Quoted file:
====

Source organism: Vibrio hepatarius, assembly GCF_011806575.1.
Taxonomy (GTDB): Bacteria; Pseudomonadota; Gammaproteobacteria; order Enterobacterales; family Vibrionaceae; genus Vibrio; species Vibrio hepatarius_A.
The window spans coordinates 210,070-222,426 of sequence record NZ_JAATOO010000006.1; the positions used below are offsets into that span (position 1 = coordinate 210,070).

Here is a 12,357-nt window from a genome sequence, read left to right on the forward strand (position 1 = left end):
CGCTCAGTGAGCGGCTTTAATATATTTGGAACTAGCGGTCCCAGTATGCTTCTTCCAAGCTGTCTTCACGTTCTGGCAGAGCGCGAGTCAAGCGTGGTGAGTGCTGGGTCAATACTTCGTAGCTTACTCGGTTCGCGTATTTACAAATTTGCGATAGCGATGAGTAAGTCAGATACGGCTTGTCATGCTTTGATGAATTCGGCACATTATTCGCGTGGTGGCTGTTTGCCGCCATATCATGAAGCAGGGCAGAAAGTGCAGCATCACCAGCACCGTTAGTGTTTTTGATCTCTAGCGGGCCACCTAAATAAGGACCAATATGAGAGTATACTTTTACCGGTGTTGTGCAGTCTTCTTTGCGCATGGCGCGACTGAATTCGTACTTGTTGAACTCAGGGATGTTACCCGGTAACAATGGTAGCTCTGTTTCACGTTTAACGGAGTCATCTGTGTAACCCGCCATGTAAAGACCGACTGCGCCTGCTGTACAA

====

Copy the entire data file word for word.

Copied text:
Source organism: Vibrio hepatarius, assembly GCF_011806575.1.
Taxonomy (GTDB): Bacteria; Pseudomonadota; Gammaproteobacteria; order Enterobacterales; family Vibrionaceae; genus Vibrio; species Vibrio hepatarius_A.
The window spans coordinates 210,070-222,426 of sequence record NZ_JAATOO010000006.1; the positions used below are offsets into that span (position 1 = coordinate 210,070).

Here is a 12,357-nt window from a genome sequence, read left to right on the forward strand (position 1 = left end):
CGCTCAGTGAGCGGCTTTAATATATTTGGAACTAGCGGTCCCAGTATGCTTCTTCCAAGCTGTCTTCACGTTCTGGCAGAGCGCGAGTCAAGCGTGGTGAGTGCTGGGTCAATACTTCGTAGCTTACTCGGTTCGCGTATTTACAAATTTGCGATAGCGATGAGTAAGTCAGATACGGCTTGTCATGCTTTGATGAATTCGGCACATTATTCGCGTGGTGGCTGTTTGCCGCCATATCATGAAGCAGGGCAGAAAGTGCAGCATCACCAGCACCGTTAGTGTTTTTGATCTCTAGCGGGCCACCTAAATAAGGACCAATATGAGAGTATACTTTTACCGGTGTTGTGCAGTCTTCTTTGCGCATGGCGCGACTGAATTCGTACTTGTTGAACTCAGGGATGTTACCCGGTAACAATGGTAGCTCTGTTTCACGTTTAACGGAGTCATCTGTGTAACCCGCCATGTAAAGACCGACTGCGCCTGCTGTACAA